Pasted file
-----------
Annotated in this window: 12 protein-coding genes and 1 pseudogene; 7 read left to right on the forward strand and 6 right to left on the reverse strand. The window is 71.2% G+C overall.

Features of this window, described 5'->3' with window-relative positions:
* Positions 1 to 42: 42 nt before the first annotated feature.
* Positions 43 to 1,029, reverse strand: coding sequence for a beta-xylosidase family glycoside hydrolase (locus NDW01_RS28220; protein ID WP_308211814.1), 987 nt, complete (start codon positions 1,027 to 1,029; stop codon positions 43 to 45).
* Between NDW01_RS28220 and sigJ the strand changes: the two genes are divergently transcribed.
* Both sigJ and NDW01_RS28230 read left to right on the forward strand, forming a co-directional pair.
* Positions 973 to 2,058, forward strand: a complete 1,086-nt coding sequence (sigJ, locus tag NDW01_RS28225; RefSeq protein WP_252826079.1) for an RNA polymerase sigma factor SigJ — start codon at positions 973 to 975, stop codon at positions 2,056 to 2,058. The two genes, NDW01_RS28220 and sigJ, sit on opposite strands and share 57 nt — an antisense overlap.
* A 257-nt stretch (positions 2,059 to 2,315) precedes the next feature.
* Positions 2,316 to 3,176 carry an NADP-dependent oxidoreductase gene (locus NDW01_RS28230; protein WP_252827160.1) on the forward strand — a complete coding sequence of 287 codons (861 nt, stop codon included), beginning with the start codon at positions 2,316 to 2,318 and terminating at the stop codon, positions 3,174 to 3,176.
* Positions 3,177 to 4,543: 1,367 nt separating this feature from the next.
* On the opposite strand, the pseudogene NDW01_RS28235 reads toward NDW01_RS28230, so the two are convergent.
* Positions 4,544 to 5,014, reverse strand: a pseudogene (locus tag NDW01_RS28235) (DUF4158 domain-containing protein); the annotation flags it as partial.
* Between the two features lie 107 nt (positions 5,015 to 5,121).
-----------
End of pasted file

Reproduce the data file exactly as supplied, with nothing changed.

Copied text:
Annotated in this window: 12 protein-coding genes and 1 pseudogene; 7 read left to right on the forward strand and 6 right to left on the reverse strand. The window is 71.2% G+C overall.

Features of this window, described 5'->3' with window-relative positions:
* Positions 1 to 42: 42 nt before the first annotated feature.
* Positions 43 to 1,029, reverse strand: coding sequence for a beta-xylosidase family glycoside hydrolase (locus NDW01_RS28220; protein ID WP_308211814.1), 987 nt, complete (start codon positions 1,027 to 1,029; stop codon positions 43 to 45).
* Between NDW01_RS28220 and sigJ the strand changes: the two genes are divergently transcribed.
* Both sigJ and NDW01_RS28230 read left to right on the forward strand, forming a co-directional pair.
* Positions 973 to 2,058, forward strand: a complete 1,086-nt coding sequence (sigJ, locus tag NDW01_RS28225; RefSeq protein WP_252826079.1) for an RNA polymerase sigma factor SigJ — start codon at positions 973 to 975, stop codon at positions 2,056 to 2,058. The two genes, NDW01_RS28220 and sigJ, sit on opposite strands and share 57 nt — an antisense overlap.
* A 257-nt stretch (positions 2,059 to 2,315) precedes the next feature.
* Positions 2,316 to 3,176 carry an NADP-dependent oxidoreductase gene (locus NDW01_RS28230; protein WP_252827160.1) on the forward strand — a complete coding sequence of 287 codons (861 nt, stop codon included), beginning with the start codon at positions 2,316 to 2,318 and terminating at the stop codon, positions 3,174 to 3,176.
* Positions 3,177 to 4,543: 1,367 nt separating this feature from the next.
* On the opposite strand, the pseudogene NDW01_RS28235 reads toward NDW01_RS28230, so the two are convergent.
* Positions 4,544 to 5,014, reverse strand: a pseudogene (locus tag NDW01_RS28235) (DUF4158 domain-containing protein); the annotation flags it as partial.
* Between the two features lie 107 nt (positions 5,015 to 5,121).